Fluency Research for Children with Autism

Principal Investigator(s):
Richard M. Kubina, Jr. Ph.D.
Grant Type:
Applied Research
Funding:
$30,000.00
Organization:
The Pennsylvania State University 
State College, Pennsylvania
Year Awarded:
2002
Year Completed:
2004
Topics:
Education and School Aged Children

Abstract

The maintenance of program gains for children with autism is a significant issue for clinicians, educators, and parents of children with autism. While “Precision Teaching” has an established history of research in education, providing a viable measure for behavioral and decision-making progress in young learners, the technique, particularly as it pertains to “fluency” in skill acquisition and retention, has not yet been researched with autistic students.
Fluency means that a person can competently perform a behavior with high degrees of accuracy (Binder, 1993,1996). There are three recognized associated “critical learning outcomes” (according to Binder) that occur with fluency: (1) long-term retention of the behavior after practice has been terminated, (2) endurance -the ability to perform a behavior at a steady pace in the face of external distraction, and (3), application or the integration of one element or component behavior to a composite or compound behavior. As noted by Kubina in his proposal, several applied and experimental studies have demonstrated the positive effects of fluency, but these studies do not contain comparable information for students with autism. One common learning difficulty children with autism exhibit is lack of “maintenance” or the ability to perform an acquired behavior over a long period of time.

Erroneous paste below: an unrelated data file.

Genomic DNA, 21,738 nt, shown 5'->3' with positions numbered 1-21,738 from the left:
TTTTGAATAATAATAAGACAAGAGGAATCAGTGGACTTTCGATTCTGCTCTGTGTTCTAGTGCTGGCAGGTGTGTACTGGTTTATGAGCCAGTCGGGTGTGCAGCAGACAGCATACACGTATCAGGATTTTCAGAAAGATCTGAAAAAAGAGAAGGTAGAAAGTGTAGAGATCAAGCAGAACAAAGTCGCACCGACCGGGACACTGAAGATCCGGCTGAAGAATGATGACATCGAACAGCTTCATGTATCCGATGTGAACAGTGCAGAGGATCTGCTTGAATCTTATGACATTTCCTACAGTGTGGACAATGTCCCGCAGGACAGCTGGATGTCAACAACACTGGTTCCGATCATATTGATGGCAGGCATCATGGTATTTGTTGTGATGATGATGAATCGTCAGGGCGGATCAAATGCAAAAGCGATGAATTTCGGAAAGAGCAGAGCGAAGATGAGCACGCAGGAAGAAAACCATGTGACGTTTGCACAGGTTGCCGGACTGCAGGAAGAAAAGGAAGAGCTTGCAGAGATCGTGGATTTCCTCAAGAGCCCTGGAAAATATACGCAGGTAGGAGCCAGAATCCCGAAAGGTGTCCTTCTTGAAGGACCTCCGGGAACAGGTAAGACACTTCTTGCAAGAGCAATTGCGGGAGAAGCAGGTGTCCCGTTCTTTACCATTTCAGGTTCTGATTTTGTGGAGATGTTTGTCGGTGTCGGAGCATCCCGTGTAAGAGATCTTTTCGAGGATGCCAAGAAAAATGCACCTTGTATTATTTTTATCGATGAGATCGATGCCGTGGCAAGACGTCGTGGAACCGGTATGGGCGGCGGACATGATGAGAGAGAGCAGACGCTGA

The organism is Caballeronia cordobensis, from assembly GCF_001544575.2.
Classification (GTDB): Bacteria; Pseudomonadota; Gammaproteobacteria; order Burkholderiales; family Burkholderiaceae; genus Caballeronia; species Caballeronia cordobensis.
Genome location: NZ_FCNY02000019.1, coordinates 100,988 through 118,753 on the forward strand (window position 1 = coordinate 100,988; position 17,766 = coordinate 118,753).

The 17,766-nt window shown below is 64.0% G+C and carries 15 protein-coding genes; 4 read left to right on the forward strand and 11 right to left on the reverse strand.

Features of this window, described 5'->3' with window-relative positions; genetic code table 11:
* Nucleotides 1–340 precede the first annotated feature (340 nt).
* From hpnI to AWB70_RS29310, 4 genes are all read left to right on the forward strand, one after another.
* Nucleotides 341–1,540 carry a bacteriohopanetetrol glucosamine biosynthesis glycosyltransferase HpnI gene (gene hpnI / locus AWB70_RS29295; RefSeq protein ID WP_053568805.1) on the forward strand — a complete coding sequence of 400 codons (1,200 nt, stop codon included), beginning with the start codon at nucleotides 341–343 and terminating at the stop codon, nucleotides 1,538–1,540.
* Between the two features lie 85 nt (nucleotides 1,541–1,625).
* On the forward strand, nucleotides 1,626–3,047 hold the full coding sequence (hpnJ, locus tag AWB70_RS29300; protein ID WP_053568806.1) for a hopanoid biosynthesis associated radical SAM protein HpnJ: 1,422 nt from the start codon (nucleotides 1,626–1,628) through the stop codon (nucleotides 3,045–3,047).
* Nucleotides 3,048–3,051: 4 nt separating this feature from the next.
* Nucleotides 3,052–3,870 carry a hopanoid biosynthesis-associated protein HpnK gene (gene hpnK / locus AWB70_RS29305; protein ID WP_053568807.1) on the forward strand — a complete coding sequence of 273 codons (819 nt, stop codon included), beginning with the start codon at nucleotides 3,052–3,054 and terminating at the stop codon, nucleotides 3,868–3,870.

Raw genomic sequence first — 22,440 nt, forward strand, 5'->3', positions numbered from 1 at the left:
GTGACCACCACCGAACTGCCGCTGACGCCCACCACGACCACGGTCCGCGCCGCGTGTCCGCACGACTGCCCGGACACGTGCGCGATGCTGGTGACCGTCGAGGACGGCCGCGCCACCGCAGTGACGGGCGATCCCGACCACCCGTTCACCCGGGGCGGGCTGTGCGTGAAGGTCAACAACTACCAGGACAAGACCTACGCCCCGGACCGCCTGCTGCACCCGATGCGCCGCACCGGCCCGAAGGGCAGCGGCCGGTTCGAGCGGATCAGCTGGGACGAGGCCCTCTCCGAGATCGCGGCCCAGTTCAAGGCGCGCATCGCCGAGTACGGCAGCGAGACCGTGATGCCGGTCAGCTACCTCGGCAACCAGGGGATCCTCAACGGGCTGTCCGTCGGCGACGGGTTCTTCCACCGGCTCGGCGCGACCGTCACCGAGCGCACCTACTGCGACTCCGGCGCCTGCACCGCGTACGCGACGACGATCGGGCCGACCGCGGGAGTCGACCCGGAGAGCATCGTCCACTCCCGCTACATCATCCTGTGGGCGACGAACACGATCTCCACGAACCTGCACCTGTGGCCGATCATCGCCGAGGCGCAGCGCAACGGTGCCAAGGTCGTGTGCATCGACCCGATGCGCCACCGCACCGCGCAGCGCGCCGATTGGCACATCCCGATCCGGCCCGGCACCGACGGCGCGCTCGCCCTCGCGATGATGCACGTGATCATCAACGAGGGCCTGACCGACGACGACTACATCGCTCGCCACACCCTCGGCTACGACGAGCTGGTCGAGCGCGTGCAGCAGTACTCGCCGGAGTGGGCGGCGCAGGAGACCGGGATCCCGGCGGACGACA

This study will establish a series of experiments studying the effects of fluency for students with autism. The three experiments will critically examine the learning outcomes associated with fluency for these students. The first segment of the project will analyze the comparative effects of mastery and fluency on the retention of a receptive language skill. The second phase will compare the effects of fluency and traditional maintenance for a receptive language skill. The third experiment will explore the relationship of a fluent receptive labeling skill and the applications to an expressive labeling skill. All of these experiments will involve multiple students with autism. The outcomes may positively impact education and therapeutic interventions by experimentally demonstrating both practical and salubrious effects of fluency.

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